Homogenate of hepatic tissues was prepared as previously described [24, 25]. The tissue homogenate was centrifuged, and the supernatant was collected and stored at − 84 °C. Malondialdehyde and superoxide dismutase contents were determined using commercially available kits (Nanjing Jiancheng Bioengineering Institute, Nanjing, China) as instructed by the manufacturer. Measurements were done at least three times independently and averaged.
Western blotting assays
Liver tissues were lyzed using RIPA lysis buffer containing a cocktail of protease inhibitors and phosphorylase inhibitors (Roche). Protein content in the lysates was determined by the BCA method. Samples were resolved by 8% SDS PAGE. Nonspecific binding was blocked with 5% bovine serum albumin. Anti-LC3-IIantibody (catalog # sc-292,354; dilutions 1:3000; Santa Cruz Biotechnology) and HRP-conjugated β-actin (catalog # HRP-60008; dilutions 1:1000; Proteintech Group, Wuhan, China). Membranes were visualized by using an ECL Plus Western Blotting Detection System (GE Healthcare, USA). Protein densitometry was performed using Image-ProPlus 6.0 image analyzing software (Media Cybe-netics Co.). LC3-II expression was normalized against β-actin.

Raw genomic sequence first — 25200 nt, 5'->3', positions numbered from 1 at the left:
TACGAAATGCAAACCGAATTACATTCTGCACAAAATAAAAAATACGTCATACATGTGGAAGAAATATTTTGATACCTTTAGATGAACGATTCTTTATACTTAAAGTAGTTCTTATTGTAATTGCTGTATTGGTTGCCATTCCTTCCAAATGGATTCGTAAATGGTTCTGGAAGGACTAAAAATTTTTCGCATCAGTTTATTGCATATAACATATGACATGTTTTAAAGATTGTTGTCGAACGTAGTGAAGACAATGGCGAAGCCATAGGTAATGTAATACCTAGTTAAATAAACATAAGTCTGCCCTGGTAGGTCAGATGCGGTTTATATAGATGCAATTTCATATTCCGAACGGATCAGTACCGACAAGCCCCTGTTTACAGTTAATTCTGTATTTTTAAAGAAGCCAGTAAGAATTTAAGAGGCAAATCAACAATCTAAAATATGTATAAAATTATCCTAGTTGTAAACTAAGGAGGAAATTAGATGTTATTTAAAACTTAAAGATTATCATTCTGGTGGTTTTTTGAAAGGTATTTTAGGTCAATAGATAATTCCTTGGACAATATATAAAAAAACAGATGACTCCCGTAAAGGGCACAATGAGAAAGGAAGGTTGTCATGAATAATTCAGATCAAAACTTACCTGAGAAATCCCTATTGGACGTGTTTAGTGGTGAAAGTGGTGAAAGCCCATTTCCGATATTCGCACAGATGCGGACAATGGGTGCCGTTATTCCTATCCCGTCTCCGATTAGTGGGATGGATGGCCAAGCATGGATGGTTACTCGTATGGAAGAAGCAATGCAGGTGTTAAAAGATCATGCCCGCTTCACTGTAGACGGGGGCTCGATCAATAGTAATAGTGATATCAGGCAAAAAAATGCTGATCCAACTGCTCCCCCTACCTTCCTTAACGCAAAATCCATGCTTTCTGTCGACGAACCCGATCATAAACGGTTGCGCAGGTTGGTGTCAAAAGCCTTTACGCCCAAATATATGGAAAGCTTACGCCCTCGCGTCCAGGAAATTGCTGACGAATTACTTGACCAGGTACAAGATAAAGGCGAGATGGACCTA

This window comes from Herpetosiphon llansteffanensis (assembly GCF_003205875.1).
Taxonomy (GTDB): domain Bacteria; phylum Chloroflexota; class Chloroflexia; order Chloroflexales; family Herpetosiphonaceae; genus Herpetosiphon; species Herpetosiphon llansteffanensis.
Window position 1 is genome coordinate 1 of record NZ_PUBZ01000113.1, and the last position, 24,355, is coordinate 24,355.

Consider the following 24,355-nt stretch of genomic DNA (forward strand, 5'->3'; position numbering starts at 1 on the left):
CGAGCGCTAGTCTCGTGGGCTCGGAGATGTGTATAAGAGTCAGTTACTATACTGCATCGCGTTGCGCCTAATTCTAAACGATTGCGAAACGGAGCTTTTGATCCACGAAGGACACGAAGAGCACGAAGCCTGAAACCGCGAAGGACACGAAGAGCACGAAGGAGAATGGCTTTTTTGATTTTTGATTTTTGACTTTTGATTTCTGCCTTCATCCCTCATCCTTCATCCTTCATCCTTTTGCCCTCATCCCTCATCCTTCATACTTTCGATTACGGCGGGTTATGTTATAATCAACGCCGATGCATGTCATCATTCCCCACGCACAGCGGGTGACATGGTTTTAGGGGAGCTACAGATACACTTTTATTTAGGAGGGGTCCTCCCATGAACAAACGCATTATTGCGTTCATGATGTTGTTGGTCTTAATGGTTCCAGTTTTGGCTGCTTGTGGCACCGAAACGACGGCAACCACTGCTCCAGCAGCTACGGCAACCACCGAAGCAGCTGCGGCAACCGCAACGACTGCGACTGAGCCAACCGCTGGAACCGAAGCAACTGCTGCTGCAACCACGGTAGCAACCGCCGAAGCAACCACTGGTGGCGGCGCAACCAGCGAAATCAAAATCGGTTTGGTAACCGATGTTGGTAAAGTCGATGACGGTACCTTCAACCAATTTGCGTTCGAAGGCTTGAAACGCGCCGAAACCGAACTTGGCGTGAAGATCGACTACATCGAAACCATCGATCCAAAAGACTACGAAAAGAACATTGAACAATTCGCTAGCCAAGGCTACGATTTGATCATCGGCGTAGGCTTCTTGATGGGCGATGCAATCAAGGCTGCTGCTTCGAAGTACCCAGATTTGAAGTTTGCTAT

Data were expressed as mean ± standard deviations and analyzed using the SPSS23.0 statistical analysis software (SPSS Inc., Chicago, IL, USA). Comparison of multiple groups was done by ANOVA, and comparison between two groups used Student’s t-test. P < 0.05 was considered statistically significant.
The Alisma and Rhizoma decoction lessens NASH-like changes in mice
We first examined the effect of the Alisma and Rhizoma decoction on MCD-induced NASH-like changes in mice. Histological examination showed that group I had normal liver architecture with intact hepatic lobules and with no fatty changes in hepatocytes (S0) (Fig. 1a). Group II showed indistinct lobule border, narrowed sinusoidal space and periportal fibrosis with septa (S2 and S3) (Fig. 1b). Massive punctate necrosis and balloon-like changes were observed, indicating that MCD induced NASH-like changes in these mice. By contrast, group III showed virtually no portal fibrosis and no septa (S1) and less severe balloon-like changes (Fig. 1c), suggesting that the Alisma and Rhizoma decoction attenuated MCD-induced NASH-like changes in mice.
The Alisma and Rhizoma decoction attenuates MCD-induced liver injuries
We were interested in whether improvement by the Alisma and Rhizoma decoction in liver morphology in mice with MCD-induced NASH-like changes was associated with amelioration in hepatic function. The plasma ALT content in group I was33.5 ± 3.9 IU/mL. The plasma ALT content (51.8 ± 7.8 IU/mL) in group II was significantly higher than that of group I. This rise in plasma ALT content, however, was significantly attenuated in mice fed with the Alisma and Rhizoma decoction (38.2 ± 5.2 IU/mL) (P < 0.01) (Fig. 2a).